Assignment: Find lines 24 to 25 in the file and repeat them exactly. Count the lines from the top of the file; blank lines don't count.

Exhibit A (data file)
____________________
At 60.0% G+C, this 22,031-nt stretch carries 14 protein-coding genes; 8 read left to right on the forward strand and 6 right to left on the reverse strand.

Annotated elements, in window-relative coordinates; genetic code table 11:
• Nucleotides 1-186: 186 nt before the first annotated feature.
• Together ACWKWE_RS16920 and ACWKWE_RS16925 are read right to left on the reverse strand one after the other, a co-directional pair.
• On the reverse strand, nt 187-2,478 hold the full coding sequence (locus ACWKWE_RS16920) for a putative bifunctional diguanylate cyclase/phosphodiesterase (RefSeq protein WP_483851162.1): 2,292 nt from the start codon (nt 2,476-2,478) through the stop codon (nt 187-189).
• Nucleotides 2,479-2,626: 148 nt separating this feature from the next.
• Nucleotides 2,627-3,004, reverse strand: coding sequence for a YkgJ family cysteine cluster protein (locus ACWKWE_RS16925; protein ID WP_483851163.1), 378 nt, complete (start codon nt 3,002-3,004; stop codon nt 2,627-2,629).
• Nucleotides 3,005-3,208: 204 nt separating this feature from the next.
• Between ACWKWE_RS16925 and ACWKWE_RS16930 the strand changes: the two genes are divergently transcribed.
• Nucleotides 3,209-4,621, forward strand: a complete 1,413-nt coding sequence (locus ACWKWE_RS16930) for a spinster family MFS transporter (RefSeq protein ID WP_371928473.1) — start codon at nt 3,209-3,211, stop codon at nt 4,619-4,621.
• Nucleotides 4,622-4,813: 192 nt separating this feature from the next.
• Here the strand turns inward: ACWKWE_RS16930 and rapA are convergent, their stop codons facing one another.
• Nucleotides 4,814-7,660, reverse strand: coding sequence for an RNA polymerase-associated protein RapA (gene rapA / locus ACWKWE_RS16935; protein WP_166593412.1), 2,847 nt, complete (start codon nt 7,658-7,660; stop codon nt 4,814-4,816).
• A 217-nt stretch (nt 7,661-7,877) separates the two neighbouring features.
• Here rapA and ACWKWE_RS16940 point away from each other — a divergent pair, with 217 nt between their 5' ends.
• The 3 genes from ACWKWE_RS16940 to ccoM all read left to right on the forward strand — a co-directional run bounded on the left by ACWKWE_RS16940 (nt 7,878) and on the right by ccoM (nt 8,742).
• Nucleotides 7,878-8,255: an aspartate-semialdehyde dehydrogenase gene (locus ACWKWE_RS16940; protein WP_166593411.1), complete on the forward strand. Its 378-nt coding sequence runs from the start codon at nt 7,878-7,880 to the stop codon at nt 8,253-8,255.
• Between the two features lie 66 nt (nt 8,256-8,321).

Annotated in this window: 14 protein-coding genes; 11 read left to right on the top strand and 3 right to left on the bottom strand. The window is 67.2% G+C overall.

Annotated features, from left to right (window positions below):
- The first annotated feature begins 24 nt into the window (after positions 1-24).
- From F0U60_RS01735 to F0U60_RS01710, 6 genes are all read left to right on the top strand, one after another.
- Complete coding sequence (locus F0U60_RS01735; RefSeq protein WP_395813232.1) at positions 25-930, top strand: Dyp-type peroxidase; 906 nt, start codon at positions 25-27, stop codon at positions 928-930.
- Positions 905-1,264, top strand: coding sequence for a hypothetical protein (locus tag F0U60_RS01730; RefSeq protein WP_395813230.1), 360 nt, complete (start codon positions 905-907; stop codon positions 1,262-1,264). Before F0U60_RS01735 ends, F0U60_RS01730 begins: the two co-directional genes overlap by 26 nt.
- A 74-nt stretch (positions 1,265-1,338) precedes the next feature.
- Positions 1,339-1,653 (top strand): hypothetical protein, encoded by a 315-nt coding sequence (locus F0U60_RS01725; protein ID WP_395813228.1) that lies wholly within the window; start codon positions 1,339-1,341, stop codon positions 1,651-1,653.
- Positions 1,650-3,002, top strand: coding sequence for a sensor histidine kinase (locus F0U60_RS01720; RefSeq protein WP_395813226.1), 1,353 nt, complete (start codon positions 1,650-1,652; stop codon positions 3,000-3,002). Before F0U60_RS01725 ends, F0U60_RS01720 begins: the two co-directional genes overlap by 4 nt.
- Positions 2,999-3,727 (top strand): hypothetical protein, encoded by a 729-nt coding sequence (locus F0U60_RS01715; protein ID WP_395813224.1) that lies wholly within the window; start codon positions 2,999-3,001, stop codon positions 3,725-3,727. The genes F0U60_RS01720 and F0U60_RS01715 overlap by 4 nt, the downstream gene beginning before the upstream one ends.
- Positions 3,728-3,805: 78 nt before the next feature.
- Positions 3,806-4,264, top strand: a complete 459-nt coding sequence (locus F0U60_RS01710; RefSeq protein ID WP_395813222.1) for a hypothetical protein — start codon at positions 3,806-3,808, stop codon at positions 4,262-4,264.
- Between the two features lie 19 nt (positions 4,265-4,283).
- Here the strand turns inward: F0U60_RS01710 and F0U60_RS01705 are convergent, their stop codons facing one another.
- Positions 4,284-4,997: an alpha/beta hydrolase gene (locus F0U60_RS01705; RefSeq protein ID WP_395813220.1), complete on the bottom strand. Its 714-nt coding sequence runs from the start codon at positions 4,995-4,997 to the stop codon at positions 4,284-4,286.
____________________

- Positions 905-1,264, top strand: coding sequence for a hypothetical protein (locus tag F0U60_RS01730; RefSeq protein WP_395813230.1), 360 nt, complete (start codon positions 905-907; stop codon positions 1,262-1,264). Before F0U60_RS01735 ends, F0U60_RS01730 begins: the two co-directional genes overlap by 26 nt.
- A 74-nt stretch (positions 1,265-1,338) precedes the next feature.